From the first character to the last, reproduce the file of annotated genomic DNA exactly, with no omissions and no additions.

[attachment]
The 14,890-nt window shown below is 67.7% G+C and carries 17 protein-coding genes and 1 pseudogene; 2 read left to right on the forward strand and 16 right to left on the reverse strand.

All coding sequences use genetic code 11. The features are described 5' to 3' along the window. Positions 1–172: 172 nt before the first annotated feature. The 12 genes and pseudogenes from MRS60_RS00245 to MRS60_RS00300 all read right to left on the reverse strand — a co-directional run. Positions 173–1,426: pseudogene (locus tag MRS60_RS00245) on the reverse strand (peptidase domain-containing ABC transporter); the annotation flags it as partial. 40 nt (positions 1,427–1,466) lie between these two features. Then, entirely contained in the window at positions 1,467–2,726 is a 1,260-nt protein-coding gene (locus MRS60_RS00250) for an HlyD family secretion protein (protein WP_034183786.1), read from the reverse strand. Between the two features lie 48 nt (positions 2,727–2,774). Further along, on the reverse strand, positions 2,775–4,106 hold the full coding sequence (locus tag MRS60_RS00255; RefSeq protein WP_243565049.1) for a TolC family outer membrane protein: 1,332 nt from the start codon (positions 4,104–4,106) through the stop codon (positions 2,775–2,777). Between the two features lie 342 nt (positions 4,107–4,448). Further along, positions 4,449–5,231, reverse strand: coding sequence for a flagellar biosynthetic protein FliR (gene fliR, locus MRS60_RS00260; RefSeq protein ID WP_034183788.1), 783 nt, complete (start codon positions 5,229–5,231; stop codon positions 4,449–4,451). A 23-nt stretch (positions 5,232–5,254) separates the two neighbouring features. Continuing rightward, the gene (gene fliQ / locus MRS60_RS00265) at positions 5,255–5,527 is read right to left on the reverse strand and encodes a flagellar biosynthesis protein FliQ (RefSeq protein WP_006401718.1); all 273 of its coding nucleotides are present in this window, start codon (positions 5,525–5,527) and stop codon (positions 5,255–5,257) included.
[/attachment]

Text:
The 14,890-nt window shown below is 67.7% G+C and carries 17 protein-coding genes and 1 pseudogene; 2 read left to right on the forward strand and 16 right to left on the reverse strand.

All coding sequences use genetic code 11. The features are described 5' to 3' along the window. Positions 1–172: 172 nt before the first annotated feature. The 12 genes and pseudogenes from MRS60_RS00245 to MRS60_RS00300 all read right to left on the reverse strand — a co-directional run. Positions 173–1,426: pseudogene (locus tag MRS60_RS00245) on the reverse strand (peptidase domain-containing ABC transporter); the annotation flags it as partial. 40 nt (positions 1,427–1,466) lie between these two features. Then, entirely contained in the window at positions 1,467–2,726 is a 1,260-nt protein-coding gene (locus MRS60_RS00250) for an HlyD family secretion protein (protein WP_034183786.1), read from the reverse strand. Between the two features lie 48 nt (positions 2,727–2,774). Further along, on the reverse strand, positions 2,775–4,106 hold the full coding sequence (locus tag MRS60_RS00255; RefSeq protein WP_243565049.1) for a TolC family outer membrane protein: 1,332 nt from the start codon (positions 4,104–4,106) through the stop codon (positions 2,775–2,777). Between the two features lie 342 nt (positions 4,107–4,448). Further along, positions 4,449–5,231, reverse strand: coding sequence for a flagellar biosynthetic protein FliR (gene fliR, locus MRS60_RS00260; RefSeq protein ID WP_034183788.1), 783 nt, complete (start codon positions 5,229–5,231; stop codon positions 4,449–4,451). A 23-nt stretch (positions 5,232–5,254) separates the two neighbouring features. Continuing rightward, the gene (gene fliQ / locus MRS60_RS00265) at positions 5,255–5,527 is read right to left on the reverse strand and encodes a flagellar biosynthesis protein FliQ (RefSeq protein WP_006401718.1); all 273 of its coding nucleotides are present in this window, start codon (positions 5,525–5,527) and stop codon (positions 5,255–5,257) included.